The one about Paddy’s broken rim
Two months after starting our adventure in Rio de Janeiro, we rolled unceremoniously into the pretty port of Colonial del Sacramento on the Uruguayan coast. We’d pedalled over 3,500km, but the last 100 was reluctantly spent on a bus.
After four days in the river port of Salto, there was still no sign of the parcel from home with my replacement clothes which we had been waiting for. Itching to be back on the road we set off empty handed, hearing a few days later that the package had arrived and I was able to dash back by bus to pick it up.
The Antarctic winds that had hampered us on the way to Salto had disappeared and been replaced with a warmer, steady tailwind. After the extended break, our legs made light work of the daily distances, covering over 250km in two days.
Basking in the sun at lunchtime on day two, we talked about how it was great to be moving again and that at our current rate of progress we’d be well ahead of schedule for getting to Buenos Aires.
We had spoken too soon. Listening to a Desert Island Discs podcast (oh yes!) I became aware that my back wheel was rubbing violently against the brake pads. Stopping, I examined the wheel, expecting to find a broken spoke or the brakes off centre, but it was worse. The metal rim of my back wheel had split and was bulging outwards. It was a shock as it was not something that I’d expected, especially so soon.
SJS cycles – from whom we had bought the bikes – were as surprised as us that the rim, being carbon, had failed. They think the problem was probably the tyre pressure being too high, and criticised the manufacturers guidelines which we had followed. Fortunately, as the bike is under warranty, they quickly sent a new rim to Buenos Aires for us to collect.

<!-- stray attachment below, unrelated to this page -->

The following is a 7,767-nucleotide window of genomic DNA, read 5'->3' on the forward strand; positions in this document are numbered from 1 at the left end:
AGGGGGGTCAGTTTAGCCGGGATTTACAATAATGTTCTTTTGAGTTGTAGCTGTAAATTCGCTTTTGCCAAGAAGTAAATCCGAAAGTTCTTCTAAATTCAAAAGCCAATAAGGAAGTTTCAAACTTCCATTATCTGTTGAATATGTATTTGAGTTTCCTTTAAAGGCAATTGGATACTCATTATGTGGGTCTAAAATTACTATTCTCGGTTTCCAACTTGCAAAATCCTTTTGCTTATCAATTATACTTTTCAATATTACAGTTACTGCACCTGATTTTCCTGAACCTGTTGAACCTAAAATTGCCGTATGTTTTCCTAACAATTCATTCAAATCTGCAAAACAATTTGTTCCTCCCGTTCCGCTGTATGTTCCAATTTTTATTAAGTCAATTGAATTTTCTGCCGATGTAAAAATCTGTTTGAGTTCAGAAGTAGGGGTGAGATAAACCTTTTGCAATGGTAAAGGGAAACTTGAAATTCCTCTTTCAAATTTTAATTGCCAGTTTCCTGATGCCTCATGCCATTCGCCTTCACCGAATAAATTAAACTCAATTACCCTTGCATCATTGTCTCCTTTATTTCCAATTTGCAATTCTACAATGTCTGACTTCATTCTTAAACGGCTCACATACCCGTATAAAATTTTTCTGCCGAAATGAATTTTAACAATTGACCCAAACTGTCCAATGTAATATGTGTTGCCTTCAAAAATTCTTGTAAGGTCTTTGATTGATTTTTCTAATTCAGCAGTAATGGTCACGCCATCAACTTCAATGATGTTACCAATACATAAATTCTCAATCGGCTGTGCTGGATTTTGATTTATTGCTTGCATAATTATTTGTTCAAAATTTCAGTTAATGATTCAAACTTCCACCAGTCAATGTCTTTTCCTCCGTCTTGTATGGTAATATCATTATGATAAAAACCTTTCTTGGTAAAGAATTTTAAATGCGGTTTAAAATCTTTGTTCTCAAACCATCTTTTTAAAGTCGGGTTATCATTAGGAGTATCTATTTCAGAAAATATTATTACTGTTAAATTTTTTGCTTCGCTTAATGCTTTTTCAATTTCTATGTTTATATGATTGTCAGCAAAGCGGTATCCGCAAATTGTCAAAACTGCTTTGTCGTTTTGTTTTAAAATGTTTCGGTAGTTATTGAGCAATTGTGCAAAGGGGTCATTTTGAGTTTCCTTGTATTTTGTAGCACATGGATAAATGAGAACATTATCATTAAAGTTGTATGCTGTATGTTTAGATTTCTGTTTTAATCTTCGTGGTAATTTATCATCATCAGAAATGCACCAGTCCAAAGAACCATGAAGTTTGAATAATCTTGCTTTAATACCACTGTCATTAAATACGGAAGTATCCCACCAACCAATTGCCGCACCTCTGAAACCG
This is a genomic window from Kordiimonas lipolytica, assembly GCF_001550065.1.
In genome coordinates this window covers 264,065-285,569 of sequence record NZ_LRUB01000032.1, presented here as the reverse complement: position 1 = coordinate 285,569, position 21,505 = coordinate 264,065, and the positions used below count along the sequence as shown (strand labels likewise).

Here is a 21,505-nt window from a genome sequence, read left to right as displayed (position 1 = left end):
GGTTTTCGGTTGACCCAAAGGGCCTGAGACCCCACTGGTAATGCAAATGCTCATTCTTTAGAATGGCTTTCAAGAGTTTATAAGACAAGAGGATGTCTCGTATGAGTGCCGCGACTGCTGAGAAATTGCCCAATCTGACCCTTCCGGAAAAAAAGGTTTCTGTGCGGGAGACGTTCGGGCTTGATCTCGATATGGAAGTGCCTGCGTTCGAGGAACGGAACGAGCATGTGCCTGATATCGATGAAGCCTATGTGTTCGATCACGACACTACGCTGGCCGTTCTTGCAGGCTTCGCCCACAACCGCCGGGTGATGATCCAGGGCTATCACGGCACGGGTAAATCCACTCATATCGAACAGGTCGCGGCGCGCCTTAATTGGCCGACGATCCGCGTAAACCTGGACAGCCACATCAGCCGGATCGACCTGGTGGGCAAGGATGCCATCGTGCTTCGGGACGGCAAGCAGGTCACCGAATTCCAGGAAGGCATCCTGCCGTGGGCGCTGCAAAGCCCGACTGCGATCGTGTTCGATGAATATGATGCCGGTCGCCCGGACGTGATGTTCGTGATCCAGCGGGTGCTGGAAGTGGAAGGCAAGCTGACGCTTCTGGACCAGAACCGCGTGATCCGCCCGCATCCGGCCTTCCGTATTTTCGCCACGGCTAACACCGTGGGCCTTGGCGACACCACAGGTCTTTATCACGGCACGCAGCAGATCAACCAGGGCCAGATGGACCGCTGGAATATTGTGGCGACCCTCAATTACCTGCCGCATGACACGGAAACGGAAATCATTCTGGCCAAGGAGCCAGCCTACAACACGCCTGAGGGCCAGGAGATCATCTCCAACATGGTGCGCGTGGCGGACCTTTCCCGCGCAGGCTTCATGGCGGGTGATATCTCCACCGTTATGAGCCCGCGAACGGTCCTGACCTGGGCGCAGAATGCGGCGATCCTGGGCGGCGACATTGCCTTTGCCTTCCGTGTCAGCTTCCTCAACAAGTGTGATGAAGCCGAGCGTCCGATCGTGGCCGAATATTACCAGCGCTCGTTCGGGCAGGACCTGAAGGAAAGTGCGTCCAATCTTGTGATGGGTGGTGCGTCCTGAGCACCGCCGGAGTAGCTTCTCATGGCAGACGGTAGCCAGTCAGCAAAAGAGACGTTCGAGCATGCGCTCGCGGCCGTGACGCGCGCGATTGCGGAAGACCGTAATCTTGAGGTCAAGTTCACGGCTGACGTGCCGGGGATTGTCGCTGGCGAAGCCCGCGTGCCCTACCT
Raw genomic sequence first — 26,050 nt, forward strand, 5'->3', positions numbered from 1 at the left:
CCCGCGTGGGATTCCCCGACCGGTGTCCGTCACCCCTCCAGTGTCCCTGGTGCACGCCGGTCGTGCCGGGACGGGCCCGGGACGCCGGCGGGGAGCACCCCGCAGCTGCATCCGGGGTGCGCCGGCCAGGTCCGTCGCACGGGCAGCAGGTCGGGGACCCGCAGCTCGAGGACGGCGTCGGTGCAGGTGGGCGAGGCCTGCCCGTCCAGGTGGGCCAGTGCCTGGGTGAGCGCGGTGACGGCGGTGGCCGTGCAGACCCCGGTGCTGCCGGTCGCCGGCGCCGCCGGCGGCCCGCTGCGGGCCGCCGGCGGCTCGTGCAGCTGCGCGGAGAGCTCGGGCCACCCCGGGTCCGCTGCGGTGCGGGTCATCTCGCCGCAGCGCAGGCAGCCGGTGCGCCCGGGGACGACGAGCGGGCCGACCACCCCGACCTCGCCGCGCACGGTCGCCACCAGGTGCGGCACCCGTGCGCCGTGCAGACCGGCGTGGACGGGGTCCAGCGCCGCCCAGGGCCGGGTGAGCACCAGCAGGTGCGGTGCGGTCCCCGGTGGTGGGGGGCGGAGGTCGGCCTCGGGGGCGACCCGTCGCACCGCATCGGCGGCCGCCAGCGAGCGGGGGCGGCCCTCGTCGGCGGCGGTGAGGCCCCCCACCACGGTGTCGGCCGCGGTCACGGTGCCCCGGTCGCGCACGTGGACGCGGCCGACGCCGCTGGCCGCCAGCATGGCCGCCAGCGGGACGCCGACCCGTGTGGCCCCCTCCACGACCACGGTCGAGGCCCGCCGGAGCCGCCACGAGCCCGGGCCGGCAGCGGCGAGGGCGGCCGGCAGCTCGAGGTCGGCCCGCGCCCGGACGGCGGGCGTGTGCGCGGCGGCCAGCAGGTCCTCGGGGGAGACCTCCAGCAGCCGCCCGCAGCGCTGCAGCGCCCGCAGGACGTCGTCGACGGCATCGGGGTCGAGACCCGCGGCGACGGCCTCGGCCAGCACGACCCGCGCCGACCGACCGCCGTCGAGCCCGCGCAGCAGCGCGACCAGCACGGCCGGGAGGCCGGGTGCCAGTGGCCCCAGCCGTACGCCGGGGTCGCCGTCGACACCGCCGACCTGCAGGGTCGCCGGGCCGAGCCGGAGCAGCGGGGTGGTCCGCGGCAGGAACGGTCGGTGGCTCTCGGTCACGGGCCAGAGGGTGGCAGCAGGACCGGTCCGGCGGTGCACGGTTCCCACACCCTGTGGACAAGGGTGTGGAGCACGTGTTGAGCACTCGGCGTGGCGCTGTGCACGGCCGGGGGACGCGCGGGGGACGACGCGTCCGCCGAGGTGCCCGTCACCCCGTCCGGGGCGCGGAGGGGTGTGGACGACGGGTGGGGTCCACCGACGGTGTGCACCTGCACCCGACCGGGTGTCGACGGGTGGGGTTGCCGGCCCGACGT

After realising the problem, we had little choice but to carry on to the next town. I transferred the pannier bag to the opposite side and released the brake pads to reduce the strain on the wheel. The bike felt fine along the smooth roads, but on the cobblestoned streets of Mercedes it felt wobbly.
I hoped it might hold out for the next two days pedalling, allowing us to get it fixed in Buenos Aires. Laura disagreed and in no uncertain terms told me “on my head be it” if we ended up stranded in the middle of nowhere.
We set off the next day along smooth roads, and I was confident in my argument that the rim would hold out, having covered 80km without incident. On reaching the outskirts of Nova Palmiro on the River Plate though the road deteriorated into potholes.
This was too much for the rim, which cracked further creating a sharp hole that the inner tube caught on, blowing out the tyre. Laura’s look said it all, but I was just extremely relieved to be within walking distance of a hotel and not to have been travelling faster than I was.
On inspection it was clear there was no way the wheel was ride-able. There was no other option but to complete the last 100km of our journey through Uruguay by bus.
We had to wait overnight and then found ourselves wound up by bus company bureaucracy, delays and the noise of the bikes bouncing around in the luggage compartments below us throughout the ride. Sat on a stuffy bus we whizzed along to Colonia missing the countryside we’d have cycled through. The whole bus experience made us realise how lucky we are to be able to cycle where and where we want, taking in the world around us.
We’ve also begun to understand that as physically challenging as this trip will be, it is the mental test that is going to be the hardest. We are still very much of the mindset of wanting to do things to our schedule. Slowly, we are beginning to appreciate that things will sometimes be beyond our control and we will have to learn to be patient.
The lesson begins now as we wait for the rim to arrive and the wheel to be repaired. Fortunately we had some downtime planned anyway, including a day trip to the Uruguayan capital Montevideo before heading to Buenos Aires on a short ferry ride across the River Plate. Not a bad place to be stranded for sure.